arkansas food banks feel the post-holiday pressure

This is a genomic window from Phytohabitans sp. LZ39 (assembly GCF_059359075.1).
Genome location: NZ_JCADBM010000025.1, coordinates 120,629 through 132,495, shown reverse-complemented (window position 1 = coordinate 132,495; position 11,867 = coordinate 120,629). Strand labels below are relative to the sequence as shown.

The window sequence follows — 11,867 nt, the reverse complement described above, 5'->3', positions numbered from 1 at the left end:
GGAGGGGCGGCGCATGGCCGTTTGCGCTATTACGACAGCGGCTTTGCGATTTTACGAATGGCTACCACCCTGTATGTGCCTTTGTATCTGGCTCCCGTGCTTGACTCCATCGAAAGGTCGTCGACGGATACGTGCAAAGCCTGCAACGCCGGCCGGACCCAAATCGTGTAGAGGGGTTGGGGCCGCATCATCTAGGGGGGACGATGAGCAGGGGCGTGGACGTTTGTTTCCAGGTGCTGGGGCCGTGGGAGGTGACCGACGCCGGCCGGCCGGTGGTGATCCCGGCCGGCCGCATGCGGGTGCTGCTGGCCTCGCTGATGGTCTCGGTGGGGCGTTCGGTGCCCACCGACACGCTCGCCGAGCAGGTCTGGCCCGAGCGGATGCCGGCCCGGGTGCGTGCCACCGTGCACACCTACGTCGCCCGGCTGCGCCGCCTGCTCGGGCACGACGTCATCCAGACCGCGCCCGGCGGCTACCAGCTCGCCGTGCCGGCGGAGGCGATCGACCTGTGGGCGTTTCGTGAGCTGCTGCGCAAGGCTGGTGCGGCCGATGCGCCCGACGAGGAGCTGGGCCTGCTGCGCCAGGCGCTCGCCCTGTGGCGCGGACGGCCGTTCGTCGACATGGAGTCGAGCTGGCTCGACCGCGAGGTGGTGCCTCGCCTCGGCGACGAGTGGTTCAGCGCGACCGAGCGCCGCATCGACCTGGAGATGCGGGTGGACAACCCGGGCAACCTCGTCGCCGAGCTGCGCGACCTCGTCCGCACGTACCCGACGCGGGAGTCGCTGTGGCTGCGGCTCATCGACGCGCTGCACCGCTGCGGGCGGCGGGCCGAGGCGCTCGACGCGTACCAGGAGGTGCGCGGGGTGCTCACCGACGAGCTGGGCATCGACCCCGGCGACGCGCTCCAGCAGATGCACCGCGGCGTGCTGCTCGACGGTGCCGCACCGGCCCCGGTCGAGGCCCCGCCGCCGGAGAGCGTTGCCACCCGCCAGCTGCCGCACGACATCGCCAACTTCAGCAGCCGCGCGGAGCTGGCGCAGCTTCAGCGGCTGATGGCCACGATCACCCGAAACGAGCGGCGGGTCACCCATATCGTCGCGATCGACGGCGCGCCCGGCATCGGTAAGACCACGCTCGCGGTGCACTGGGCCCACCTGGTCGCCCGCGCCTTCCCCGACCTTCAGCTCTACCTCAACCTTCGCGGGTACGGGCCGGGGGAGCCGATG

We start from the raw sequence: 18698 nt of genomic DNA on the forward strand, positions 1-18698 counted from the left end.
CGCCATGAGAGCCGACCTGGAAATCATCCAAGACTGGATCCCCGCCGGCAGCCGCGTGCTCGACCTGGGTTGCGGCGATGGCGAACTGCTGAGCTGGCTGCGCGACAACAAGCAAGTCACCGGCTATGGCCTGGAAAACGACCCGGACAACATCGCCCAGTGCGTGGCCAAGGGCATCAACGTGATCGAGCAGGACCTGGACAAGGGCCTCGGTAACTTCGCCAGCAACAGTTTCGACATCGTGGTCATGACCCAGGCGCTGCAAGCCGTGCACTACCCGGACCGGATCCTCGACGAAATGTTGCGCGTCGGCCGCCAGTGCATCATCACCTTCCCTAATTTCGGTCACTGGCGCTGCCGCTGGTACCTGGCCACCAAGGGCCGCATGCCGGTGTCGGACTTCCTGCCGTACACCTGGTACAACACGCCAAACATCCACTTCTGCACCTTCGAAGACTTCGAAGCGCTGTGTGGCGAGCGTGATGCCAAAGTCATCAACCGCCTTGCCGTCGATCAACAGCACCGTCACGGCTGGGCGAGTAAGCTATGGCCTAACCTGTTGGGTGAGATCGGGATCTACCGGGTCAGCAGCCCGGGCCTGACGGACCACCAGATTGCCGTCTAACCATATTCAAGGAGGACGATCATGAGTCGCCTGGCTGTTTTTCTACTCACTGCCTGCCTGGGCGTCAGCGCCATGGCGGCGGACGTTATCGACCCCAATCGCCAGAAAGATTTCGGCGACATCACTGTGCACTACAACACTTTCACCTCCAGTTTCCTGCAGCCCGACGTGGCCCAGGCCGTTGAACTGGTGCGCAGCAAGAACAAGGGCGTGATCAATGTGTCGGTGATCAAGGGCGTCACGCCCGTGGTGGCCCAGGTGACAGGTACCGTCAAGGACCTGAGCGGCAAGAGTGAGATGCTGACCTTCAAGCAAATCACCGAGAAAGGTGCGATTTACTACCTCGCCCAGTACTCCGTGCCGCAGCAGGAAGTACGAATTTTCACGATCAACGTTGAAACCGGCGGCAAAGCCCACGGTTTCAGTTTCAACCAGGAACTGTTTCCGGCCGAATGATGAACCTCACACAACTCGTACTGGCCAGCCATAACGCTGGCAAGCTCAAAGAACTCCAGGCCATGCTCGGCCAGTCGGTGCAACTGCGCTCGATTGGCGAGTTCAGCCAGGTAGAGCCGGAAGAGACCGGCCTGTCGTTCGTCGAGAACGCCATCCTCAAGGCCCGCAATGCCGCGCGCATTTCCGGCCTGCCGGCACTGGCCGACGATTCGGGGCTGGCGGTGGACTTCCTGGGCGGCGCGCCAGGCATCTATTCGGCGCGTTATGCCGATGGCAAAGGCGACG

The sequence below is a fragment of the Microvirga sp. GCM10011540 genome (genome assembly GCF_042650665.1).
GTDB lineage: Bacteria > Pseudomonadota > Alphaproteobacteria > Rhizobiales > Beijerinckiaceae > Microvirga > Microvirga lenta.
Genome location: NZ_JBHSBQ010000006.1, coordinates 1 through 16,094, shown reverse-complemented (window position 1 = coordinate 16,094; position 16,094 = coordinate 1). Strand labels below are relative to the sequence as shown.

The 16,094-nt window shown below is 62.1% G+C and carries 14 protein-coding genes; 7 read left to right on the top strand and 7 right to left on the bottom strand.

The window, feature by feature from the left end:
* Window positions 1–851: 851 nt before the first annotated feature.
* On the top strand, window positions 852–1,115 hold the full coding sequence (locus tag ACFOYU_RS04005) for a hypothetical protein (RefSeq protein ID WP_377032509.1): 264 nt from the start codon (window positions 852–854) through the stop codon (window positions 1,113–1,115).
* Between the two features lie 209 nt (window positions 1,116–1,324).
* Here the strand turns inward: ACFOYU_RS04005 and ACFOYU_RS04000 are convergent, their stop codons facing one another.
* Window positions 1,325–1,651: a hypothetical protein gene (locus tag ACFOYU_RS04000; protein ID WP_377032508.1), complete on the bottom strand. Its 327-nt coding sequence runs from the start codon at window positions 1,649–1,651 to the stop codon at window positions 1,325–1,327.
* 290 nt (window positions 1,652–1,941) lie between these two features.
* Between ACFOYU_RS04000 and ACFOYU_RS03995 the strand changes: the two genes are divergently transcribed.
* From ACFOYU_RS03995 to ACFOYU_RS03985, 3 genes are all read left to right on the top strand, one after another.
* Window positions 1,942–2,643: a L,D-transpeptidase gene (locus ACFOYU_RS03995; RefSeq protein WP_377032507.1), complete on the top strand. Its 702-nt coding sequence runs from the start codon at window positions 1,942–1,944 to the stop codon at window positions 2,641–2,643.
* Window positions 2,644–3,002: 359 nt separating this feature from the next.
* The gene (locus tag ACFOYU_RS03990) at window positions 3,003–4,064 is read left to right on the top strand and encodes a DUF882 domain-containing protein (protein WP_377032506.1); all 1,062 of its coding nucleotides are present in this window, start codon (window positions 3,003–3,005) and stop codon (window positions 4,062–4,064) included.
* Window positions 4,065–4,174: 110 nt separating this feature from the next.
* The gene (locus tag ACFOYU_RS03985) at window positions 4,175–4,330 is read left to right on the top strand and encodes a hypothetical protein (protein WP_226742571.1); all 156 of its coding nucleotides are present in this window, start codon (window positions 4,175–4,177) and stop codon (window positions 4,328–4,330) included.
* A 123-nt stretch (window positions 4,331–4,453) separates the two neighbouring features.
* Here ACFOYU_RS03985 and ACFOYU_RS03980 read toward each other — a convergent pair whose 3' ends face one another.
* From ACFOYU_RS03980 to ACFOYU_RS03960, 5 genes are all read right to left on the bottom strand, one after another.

from baxter bulletin: While area food pantries traditionally receive a lot of donations this time of year, the needs are especially great after the holidays are over. Although the Mountain Home Food Basket happily received an unexpected donation before Christmas, the shelves often are bare the first few months of the year. "January and February are very slow months," said Kay Owens, president of the Mountain Home Food Basket. Before the holidays, Food Basket buyer Debbie Madgiak said the pantry was doing fairly well but needed bread, cereal, saltine crackers, pasta sauce, dried beans and hot dogs. Usually donations dwindle around the first of the year as people start conserving themselves, but the need for food typically increases, volunteers said. "We're getting more and more people in because of the economy and losing jobs," Owens said. During the winter months, they also help people who are employed by construction work, she said.